Trust is essential to any relationship, romantic or otherwise. Without it, we wouldn’t be able to confide in our friends. We wouldn’t be able to function whenever our SO was away from us for fear that they were doing something that they shouldn’t be. With everything that has been going on in my family this week, I’ve had to re-examine who I put trust in and who I would rather not trust anymore. Its been difficult, to say the least. As much as I would like to trust everyone involved, I know that is no longer possible. And even though I wasn’t particularly close to the person I have lost trust in, I can feel the difference. Its making me realize just how much more essential trust is in every relationship, and why I shouldn’t trust people as easily as I once did. Trusting people means putting yourself out there, and that’s how you get hurt.
But as I discovered in yesterday’s post, relationships, and by extension, trust, are essential to our survival. We were designed to relate to one another, to have relationships, which means on some level, we MUST be able to trust people. Even in the most basic of relationships (employee/boss, teacher/student, etc) a certain amount of trust is involved. And when that trust is abused, it makes us question our entire relationship with that person. As anyone with a jealous SO will tell you, trust is essential in any relationship. So what do you do when that trust has been abused? Do you shrivel up and not trust anyone? Do you forgive the person? Do you let them remain in your life? What if their betrayal of your trust hurt someone else in the process? These are all questions you’ll need to answer before you can move forward, no matter what the outcome is. Here is how I handled those questions:
1. Do you shrivel up and not trust anyone? In a word, no. Just because one person abused your trust, doesn’t mean that everyone else in your life is out to get you, and treating those outside the relationship in question poorly can’t be justified. It isn’t their fault that someone else has abused your trust. And it’s not like they had any amount of control over the other person.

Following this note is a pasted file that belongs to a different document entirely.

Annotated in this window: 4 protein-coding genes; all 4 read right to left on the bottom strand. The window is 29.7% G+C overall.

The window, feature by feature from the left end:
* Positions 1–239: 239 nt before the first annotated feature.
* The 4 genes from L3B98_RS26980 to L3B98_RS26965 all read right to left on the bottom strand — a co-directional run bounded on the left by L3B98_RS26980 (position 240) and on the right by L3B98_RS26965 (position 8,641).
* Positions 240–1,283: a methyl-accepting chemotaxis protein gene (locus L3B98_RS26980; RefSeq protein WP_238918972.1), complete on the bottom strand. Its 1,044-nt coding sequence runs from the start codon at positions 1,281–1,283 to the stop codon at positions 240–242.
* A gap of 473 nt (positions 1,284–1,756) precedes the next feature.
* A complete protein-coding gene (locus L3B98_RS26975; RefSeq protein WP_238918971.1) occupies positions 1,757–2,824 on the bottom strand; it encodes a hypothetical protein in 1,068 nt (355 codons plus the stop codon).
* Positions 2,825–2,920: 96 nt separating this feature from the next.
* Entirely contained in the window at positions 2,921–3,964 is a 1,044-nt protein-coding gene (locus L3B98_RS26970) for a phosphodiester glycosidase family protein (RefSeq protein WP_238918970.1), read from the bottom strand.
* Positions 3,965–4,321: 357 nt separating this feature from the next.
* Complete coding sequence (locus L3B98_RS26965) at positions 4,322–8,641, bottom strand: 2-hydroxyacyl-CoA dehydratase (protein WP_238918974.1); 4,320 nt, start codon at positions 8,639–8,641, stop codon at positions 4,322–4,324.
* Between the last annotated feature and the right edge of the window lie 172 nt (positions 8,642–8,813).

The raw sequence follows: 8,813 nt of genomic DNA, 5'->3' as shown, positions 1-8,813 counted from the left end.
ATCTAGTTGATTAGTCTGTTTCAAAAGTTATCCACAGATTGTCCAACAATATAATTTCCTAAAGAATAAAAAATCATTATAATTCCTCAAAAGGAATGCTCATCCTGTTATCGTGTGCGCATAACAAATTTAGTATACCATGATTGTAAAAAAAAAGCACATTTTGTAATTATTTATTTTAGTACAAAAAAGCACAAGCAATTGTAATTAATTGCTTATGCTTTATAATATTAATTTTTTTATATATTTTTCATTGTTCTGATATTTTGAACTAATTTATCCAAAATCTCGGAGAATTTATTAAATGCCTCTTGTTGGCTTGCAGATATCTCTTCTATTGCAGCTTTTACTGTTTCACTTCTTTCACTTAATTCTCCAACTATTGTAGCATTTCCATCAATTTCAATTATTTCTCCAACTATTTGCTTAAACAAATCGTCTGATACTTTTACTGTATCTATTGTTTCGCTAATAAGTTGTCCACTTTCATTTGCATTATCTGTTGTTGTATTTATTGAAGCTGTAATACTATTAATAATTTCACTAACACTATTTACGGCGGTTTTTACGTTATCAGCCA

2. Do you forgive the person? This is one you’re going to have to figure out for yourself. For me, it’s too soon to even think about forgiving this person. What they’ve done is so beyond anything I can even comprehend, I need some time to wrap my brain around it. So I’m going to say not yet for ME, but again, this is one you’re going to have to figure out on your own. I know the Christian thing to do would be to just say forgive them, but I know it’s not that easy. We’re human, and we have the emotions that we do for a reason. I’m not saying live by your emotions. What I am saying is give them time to run their course because suppressing them or pretending they aren’t there is just as dangerous as letting them rule you completely.
3. Do you let them remain in your life? Again, one your going to have to answer for yourself. For me, no. A breach of trust this deliberate and callous proves to me that they really have no interest in being in my life, and I’m not going to fight to have them there if they really don’t want to be. So again, this is a question that the answer will change to depending on the circumstances.
4. What if their betrayal of your trust hurt someone else in the process? This is a very tricky question, but one that has to be answered none the less. What I’ve found over time is you have to let everyone deal with everyone else on their own. Sure, you can be there for them. Sure, you can help them heal. But when it comes right down to it, they’re going to have to deal with the other person on their own, and their isn’t a damned thing you can do about it. So respect their decision. If they come to a different conclusion than you do, respect it. And let them know that no matter what, you are there for them.